Interesting that the city changed the contract after the fact.
Peter R. wrote:
MobilePro Ditches Muni Mesh Project
Wireless data specialist MobilePro this morning walked away from its
contract to build a citywide Wi-Fi mesh in Sacramento, Calif. - only two
months after the first test system went live - in what looks to be an
acrimonious disagreement with city officials over the economics behind
MobilePro says the city blindsided it with new contract requirements
that would require it to give away high-speed service for which it had
planned to charge. In addition, the company says the city has withdrawn
guarantees that the company would serve as "anchor tenant" for the
network in order to provide the revenue to provide lower-speed service
to economically disadvantaged residents.
MobilePro won the Sacramento contract last year, beating Motorola and
AT&T (then known as SBC) for the business. The plan called for a mesh
that initially covered Sacramento's downtown, Old Town and state-capital
areas - an area of about 10 square miles - with the entire city to
eventually be built out in phases.
MobilePro was to provide various free and fee-based services with secure
high-speed data, voice and video throughout the planned coverage area.
Subscriptions were to be sold on an annual, monthly, daily and hourly
basis. Multiple Internet service providers (ISPs) were to be allowed to
sell their services over the network. The entire project, MobilePro
says, was to be based on its massive project in Arizona, which started
in the city of Tempe and which has since grown to include neighboring
municipalities to create a muni mesh sprawling across 187 miles of
Arizona, the largest so far seen (TelecomWeb news break, March 16).
After what MobilePro termed "a lengthy permitting process," it finally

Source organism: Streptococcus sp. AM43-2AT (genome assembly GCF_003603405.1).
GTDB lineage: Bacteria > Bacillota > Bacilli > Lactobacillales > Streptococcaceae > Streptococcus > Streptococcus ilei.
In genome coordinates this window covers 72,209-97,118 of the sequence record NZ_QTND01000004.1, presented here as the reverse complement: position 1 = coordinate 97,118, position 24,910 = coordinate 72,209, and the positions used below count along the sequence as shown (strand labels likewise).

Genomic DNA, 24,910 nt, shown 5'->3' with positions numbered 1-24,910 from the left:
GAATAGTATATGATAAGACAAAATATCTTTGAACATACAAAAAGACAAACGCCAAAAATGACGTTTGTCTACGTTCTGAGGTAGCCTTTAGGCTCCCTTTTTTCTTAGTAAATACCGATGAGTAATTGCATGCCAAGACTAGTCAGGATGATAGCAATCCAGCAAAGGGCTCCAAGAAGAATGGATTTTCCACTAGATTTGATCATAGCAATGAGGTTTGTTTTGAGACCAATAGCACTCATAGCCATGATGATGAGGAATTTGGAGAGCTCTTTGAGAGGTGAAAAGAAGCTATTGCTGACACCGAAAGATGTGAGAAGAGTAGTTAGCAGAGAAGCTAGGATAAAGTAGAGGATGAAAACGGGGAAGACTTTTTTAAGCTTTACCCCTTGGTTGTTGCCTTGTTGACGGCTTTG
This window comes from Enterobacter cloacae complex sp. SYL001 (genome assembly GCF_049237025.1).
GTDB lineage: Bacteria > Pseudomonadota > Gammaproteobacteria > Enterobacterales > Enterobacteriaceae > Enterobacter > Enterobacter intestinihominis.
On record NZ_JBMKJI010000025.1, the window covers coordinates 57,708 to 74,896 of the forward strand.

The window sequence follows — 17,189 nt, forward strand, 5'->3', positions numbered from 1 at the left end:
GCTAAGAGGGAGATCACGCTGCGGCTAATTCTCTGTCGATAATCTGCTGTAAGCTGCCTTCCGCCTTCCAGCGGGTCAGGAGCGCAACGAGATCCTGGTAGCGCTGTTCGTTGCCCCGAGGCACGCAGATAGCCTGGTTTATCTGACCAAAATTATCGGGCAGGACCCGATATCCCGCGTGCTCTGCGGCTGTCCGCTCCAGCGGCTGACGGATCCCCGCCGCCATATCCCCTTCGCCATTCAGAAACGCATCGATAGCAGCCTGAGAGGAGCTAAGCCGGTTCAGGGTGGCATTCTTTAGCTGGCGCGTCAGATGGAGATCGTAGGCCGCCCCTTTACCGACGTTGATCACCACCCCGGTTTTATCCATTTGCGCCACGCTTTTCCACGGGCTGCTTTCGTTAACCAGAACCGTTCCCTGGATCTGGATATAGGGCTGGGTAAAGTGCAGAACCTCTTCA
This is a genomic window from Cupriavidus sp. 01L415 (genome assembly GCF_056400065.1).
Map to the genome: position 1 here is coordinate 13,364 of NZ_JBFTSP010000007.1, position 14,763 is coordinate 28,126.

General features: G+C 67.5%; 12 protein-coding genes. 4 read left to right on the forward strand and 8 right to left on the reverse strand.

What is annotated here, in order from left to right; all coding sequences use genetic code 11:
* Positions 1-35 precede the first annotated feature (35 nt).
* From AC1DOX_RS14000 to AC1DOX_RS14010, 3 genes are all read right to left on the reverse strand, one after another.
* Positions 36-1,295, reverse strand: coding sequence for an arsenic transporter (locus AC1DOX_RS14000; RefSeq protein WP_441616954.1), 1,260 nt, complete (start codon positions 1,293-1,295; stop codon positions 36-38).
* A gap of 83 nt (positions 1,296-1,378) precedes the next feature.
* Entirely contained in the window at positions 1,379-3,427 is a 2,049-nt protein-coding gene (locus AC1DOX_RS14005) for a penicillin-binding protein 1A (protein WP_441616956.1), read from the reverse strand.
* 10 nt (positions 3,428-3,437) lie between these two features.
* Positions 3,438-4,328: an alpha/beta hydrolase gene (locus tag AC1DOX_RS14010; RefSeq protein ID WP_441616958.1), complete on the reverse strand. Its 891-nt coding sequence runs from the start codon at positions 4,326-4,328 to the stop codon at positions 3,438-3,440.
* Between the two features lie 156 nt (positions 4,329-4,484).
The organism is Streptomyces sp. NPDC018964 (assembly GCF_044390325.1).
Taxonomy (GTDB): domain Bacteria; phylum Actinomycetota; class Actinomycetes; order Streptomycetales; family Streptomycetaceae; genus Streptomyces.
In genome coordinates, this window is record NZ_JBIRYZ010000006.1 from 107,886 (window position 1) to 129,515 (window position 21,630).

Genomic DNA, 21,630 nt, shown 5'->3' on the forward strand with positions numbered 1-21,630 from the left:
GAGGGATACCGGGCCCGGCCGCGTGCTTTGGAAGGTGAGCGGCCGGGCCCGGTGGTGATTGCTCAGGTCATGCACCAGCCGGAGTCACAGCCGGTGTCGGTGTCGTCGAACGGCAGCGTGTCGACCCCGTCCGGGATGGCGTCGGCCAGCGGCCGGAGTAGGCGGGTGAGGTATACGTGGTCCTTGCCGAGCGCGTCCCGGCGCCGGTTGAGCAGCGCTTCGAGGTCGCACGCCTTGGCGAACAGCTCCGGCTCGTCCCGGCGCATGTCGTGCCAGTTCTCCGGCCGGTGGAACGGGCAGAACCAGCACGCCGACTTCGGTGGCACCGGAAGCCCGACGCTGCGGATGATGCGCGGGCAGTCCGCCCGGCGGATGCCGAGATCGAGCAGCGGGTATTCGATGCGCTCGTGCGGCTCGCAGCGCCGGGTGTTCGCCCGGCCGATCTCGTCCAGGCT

launched its first pilot test in April in an area around the city's
Caesar Chavez Plaza park. The pilot launch included a ribbon-cutting
ceremony, with local politicians mouthing predictable platitudes about
"cutting the wire" and the importance of the whole thing to the city and
its "residents, students, visitors and businesses."
Meanwhile, things weren't going smoothly behind the scenes. MobilePro
says the city sent it "a counter proposal requiring that the company
establish a free high-speed wireless network supported almost
exclusively by advertising revenue without the benefit of the city
serving as an anchor tenant."
Such a demand directly conflicts with the original plan, according to a
.PDF presentation on the Sacramento City Web site. In that presentation,
the city outlined a project with free 56 Kb/s service, but residential
service priced at $20 month for 1 Mb/s and $30 per month for 1.5 Mb/s;
higher prices were detailed for business
service or service that includes VoIP. There also was a somewhat sneaky
price plan of $4 for one hour of service - an emerging tactic in the
industry that can zing a "single shot" user with what is really an
astronomical fee for a few bits of data - but just $6 for an entire day
or $10 for a week.
"Based on the company's successful Tempe, Ariz., model, MobilePro's
original proposal provided for limited-area, limited-bandwidth, no-cost
service but required higher- bandwidth broadband users to pay a monthly
fee," the company says, adding it "also offered an alternative designed
to close the 'digital divide' to the city's low-income quintile of
residents, which included the city serving as an anchor tenant, but this
proposal was likewise rejected by the city."
Thus, the company says, it has now rejected the city as a customer.
MobilePro President and COO Jerry Sullivan, in a prepared statement
explaining the decision, said, "It is our understanding based on the
final request of the City of Sacramento that the city would require
MobilePro to provide free high-speed wireless Internet service to all
residents and have the company rely primarily on
advertising revenues for its profits and returns on investment. Based
upon MobilePro's research and experience as one of the leading Wi-Fi
broadband wireless network service providers to municipalities in North
America, MobilePro does not believe that an advertising-supported
business case is financially sustainable. At this time, we view such a
restrictive economic model as incompatible with our original long-term
plans for both the residents of Sacramento as well as the MobilePro
As of press time, the city of Sacramento had not said what it now plans
to do, if anything, to offer a municipal mesh network.
RAD-INFO, Inc. - NSP Strategist
We Help ISPs Connect & Communicate
Welcome to WISPA
WISPA Wireless List: email@example.com